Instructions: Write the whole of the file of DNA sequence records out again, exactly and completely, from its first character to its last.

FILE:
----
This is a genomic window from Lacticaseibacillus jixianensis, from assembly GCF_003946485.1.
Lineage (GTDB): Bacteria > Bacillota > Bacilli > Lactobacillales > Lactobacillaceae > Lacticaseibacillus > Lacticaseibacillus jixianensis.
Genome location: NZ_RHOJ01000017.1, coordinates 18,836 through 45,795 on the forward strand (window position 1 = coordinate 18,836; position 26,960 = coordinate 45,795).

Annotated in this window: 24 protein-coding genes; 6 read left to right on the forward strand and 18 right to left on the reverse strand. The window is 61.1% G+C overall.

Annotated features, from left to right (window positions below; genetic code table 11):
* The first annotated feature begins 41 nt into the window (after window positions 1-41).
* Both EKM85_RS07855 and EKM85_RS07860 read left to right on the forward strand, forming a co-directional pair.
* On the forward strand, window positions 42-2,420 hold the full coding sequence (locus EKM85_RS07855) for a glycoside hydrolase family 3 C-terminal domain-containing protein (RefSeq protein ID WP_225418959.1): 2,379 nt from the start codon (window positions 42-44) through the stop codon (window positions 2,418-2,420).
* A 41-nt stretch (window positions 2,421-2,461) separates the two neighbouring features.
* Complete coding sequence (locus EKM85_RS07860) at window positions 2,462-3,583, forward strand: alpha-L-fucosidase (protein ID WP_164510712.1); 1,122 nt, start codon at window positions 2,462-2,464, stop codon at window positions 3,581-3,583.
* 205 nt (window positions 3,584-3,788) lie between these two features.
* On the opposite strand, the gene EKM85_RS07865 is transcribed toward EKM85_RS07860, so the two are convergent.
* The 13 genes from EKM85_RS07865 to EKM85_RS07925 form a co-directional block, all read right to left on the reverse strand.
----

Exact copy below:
This is a genomic window from Lacticaseibacillus jixianensis, from assembly GCF_003946485.1.
Lineage (GTDB): Bacteria > Bacillota > Bacilli > Lactobacillales > Lactobacillaceae > Lacticaseibacillus > Lacticaseibacillus jixianensis.
Genome location: NZ_RHOJ01000017.1, coordinates 18,836 through 45,795 on the forward strand (window position 1 = coordinate 18,836; position 26,960 = coordinate 45,795).

Annotated in this window: 24 protein-coding genes; 6 read left to right on the forward strand and 18 right to left on the reverse strand. The window is 61.1% G+C overall.

Annotated features, from left to right (window positions below; genetic code table 11):
* The first annotated feature begins 41 nt into the window (after window positions 1-41).
* Both EKM85_RS07855 and EKM85_RS07860 read left to right on the forward strand, forming a co-directional pair.
* On the forward strand, window positions 42-2,420 hold the full coding sequence (locus EKM85_RS07855) for a glycoside hydrolase family 3 C-terminal domain-containing protein (RefSeq protein ID WP_225418959.1): 2,379 nt from the start codon (window positions 42-44) through the stop codon (window positions 2,418-2,420).
* A 41-nt stretch (window positions 2,421-2,461) separates the two neighbouring features.
* Complete coding sequence (locus EKM85_RS07860) at window positions 2,462-3,583, forward strand: alpha-L-fucosidase (protein ID WP_164510712.1); 1,122 nt, start codon at window positions 2,462-2,464, stop codon at window positions 3,581-3,583.
* 205 nt (window positions 3,584-3,788) lie between these two features.
* On the opposite strand, the gene EKM85_RS07865 is transcribed toward EKM85_RS07860, so the two are convergent.
* The 13 genes from EKM85_RS07865 to EKM85_RS07925 form a co-directional block, all read right to left on the reverse strand.